From the Industrial Revolution, when religious congregations emerged to deal with the health and social needs of the poor and vulnerable, to today, when sponsors are clear voices in the call for basic health care for everyone, sponsors have been prophetic. For example, they recognized that religious congregations would one day no longer oversee the health care ministry and that it was time to invite and form lay leaders to first partner, then one day lead the ministry.
Their vision resulted in the creation of PJPs — each composed of religious and laypersons, although some now are made up entirely of lay members; formation programs for senior leaders; and the creation of mission leadership departments that help other leaders learn how to integrate mission, ethics and spirituality within their departments.
More recently, sponsorship boards and PJPs have taken a prophetic role by directing their system leaders to become more involved in caring for vulnerable populations, including immigrants and refugees, victims of human trafficking and persons with mental illness. At times the sponsors have challenged us by asking why our systems have not eliminated disparities in care delivered to minorities and the poor; why our boards and senior leadership teams are not as diverse as the populations we serve; and what we are doing to address the social determinants of health in our area.
Some sponsors have become advocates for protecting the planet and have asked governance and senior leaders to adopt environmental sustainability practices.
Although the prophetic role of sponsorship is central to stewarding the church's health ministry, leaders and associates don't usually see the sponsors, which may contribute to some of their mystique and the misperception that sponsors deliver oracles from on high. It is crucial for senior leaders and sponsors to maintain a relationship.
SPONSORSHIP AND SENIOR LEADERS
Sponsors are responsible for keeping the mission and ministry of Catholic health care vibrant. Senior leaders are responsible for operationalizing it. Sponsors create the vision and inspire others to share in the mission of Catholic health care, steward the ministry and maintain accountability to Rome and the diocesan bishop. Senior leaders, including the mission leader, are responsible for creating the policies, procedures, practices and culture to make sure the vision is being realized. For vision and practice to come together, sponsors, senior leaders and mission leaders must establish working relationships.
Operationalizing mission, or mission integration, is the day-to-day work of leadership. It occurs not only in formative moments like new-hire orientation, but more importantly in the day-to-day work of caring for the sick, infirm and those who are most vulnerable. Mission integration takes place when a manager or a senior leader pauses to reflect and use a values-based decision-making process rather than making a quick decision.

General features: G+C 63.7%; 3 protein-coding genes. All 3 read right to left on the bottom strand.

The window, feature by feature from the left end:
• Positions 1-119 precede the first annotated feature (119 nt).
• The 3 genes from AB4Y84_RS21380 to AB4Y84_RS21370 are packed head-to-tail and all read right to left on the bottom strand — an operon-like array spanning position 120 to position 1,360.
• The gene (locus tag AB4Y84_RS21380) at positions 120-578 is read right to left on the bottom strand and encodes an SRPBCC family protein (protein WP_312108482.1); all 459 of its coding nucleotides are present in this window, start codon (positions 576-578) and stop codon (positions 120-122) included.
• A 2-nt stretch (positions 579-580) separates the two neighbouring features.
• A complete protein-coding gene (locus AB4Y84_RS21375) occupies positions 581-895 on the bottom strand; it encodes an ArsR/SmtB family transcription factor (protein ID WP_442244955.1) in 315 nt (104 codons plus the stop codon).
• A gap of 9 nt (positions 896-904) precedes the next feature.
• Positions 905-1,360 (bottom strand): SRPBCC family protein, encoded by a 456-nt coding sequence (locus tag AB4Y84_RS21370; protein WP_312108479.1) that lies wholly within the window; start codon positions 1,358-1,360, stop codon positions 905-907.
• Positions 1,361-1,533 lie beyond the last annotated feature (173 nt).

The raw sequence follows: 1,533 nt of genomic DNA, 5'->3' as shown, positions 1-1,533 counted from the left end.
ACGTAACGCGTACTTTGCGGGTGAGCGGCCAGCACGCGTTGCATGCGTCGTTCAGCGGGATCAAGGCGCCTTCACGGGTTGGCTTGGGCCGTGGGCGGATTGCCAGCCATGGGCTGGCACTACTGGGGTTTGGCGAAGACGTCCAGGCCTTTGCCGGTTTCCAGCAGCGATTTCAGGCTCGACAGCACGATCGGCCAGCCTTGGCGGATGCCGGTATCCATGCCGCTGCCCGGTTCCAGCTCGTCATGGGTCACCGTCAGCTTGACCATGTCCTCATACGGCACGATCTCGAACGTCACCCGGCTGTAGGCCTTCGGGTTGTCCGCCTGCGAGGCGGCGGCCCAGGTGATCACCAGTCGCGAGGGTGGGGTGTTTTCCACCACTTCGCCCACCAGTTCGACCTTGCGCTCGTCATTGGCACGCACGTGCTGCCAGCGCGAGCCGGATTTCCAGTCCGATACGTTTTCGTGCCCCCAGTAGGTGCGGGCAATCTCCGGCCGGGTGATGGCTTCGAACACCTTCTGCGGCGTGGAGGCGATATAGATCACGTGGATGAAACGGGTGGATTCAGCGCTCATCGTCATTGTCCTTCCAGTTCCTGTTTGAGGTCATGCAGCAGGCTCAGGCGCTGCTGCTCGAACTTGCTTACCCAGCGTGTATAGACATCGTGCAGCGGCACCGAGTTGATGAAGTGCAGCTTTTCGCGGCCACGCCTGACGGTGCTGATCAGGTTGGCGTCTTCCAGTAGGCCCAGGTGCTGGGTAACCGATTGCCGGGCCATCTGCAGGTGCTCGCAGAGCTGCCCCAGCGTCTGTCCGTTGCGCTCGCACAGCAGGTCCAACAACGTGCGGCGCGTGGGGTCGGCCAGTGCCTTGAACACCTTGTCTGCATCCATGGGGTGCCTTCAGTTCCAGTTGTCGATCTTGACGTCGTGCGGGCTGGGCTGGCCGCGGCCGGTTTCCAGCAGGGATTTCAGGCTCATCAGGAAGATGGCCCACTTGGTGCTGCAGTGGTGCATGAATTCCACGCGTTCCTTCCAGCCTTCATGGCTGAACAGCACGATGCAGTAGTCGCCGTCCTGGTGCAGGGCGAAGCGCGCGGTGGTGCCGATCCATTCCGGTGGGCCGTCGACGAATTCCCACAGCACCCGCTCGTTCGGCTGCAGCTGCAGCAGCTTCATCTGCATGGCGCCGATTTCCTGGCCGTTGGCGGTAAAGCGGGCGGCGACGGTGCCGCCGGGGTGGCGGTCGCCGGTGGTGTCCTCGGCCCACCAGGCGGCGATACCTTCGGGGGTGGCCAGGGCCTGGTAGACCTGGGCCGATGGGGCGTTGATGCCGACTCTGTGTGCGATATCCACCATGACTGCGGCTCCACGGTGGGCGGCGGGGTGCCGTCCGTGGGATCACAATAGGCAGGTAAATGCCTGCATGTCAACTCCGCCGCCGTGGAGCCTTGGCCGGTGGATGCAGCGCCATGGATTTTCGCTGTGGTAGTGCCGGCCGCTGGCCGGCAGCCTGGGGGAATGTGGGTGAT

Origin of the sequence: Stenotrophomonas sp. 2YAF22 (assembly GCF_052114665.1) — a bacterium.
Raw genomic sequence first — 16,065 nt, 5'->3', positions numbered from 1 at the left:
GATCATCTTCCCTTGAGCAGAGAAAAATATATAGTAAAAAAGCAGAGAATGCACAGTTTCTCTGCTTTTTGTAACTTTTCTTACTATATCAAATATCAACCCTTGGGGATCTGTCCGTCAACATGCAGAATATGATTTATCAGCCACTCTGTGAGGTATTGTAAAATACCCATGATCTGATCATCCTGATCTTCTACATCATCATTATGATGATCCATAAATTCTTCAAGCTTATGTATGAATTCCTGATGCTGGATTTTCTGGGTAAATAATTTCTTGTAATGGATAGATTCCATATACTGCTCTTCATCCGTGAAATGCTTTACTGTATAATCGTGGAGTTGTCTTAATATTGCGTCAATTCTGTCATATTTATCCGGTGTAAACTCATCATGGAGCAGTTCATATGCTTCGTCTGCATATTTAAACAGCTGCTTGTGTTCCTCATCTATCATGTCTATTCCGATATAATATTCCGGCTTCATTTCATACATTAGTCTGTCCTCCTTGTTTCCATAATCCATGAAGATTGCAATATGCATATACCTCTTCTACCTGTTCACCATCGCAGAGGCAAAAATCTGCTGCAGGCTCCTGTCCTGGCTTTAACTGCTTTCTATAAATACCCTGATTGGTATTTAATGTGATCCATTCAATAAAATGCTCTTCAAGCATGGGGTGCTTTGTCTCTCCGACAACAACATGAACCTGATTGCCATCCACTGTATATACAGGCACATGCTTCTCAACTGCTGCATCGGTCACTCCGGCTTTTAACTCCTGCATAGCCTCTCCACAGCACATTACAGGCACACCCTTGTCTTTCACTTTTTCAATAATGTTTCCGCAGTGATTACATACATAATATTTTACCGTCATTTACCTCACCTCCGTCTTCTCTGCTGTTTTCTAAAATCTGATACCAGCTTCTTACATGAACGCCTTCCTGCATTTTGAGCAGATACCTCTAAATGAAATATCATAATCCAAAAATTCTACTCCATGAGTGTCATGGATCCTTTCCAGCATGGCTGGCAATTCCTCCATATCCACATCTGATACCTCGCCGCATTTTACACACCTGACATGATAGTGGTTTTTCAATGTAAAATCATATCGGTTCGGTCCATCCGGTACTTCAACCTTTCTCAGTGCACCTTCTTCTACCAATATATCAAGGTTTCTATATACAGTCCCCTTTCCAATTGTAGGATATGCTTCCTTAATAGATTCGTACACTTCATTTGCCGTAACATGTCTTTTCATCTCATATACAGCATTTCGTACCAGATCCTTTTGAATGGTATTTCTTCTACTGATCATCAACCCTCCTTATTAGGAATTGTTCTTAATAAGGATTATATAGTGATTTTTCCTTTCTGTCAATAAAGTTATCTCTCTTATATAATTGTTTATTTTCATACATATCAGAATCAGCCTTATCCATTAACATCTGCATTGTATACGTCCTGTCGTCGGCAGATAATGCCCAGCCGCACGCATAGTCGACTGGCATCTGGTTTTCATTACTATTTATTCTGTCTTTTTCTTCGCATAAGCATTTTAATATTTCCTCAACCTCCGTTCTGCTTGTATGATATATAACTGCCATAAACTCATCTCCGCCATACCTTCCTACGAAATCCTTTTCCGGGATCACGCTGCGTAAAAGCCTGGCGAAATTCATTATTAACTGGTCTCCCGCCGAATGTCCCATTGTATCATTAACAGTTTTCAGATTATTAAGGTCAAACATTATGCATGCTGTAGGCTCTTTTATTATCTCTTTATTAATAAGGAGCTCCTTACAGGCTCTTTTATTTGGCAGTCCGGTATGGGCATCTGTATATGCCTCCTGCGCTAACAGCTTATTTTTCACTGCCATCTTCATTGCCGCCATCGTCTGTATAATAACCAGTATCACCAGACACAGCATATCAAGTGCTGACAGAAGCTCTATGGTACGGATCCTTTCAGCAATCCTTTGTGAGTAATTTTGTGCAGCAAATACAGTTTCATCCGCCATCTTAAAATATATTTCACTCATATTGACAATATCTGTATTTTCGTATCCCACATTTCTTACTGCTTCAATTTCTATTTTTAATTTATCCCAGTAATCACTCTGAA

Leaders operationalize mission when they help create an environment that invites the spiritual dimension of holistic healing to be experienced by patients, families and staff. These are the hands-on, daily moments when leaders connect associates to the higher calling of the mission and ministry. Such nuts-and-bolts work is not the role of sponsorship, it is the work of senior leaders — but obviously there is a connection.
SPONSORSHIP AND FRONT-LINE STAFF
I believe we have an opportunity within our ministries to make the connection between sponsorship, senior leaders and front-line staff more visible. Recently, I facilitated a retreat for members of a PJP. While discussing the relationships between sponsorship, governance, senior leaders and front-line staff, one of the members stated, "Our leaders and associates don't know the name of our public juridic person, much less the names of the individual members. How can we help them see they are a part of something bigger than the facility where they work? That the work they do is rooted in a tradition and charism that ultimately goes back to the ministry of Jesus?"
One person thought the answer was in educating leaders and staff, publicizing the name of the PJP and showing pictures of the members of the PJP board.
But another said, "It is our responsibility as sponsors to go to the facilities where ministry is taking place. It is not enough for us to read reports that tell us all the good things that are going on. We should be seen by leaders and associates, and we should be out on the floors thanking them for partnering with us in this ministry. They need to know us, and we need to know them."
That certainly would go a long way toward demystifying who and what sponsorship is.
BRIAN SMITH is senior director, mission integration and leadership formation, the Catholic Health Association, St. Louis.
- Karen Sue Smith, "Overview of Sponsorship: A Supplement to CHA's Sponsorship Video, 'Go and Do Likewise. Sponsorship of the Catholic Health Ministry'." www.chausa.org/docs/default-source/sponsorship/overviewofsponsorship-karensuesmith.pdf?sfvrsn=0.
Copyright © 2017 by the Catholic Health Association of the United States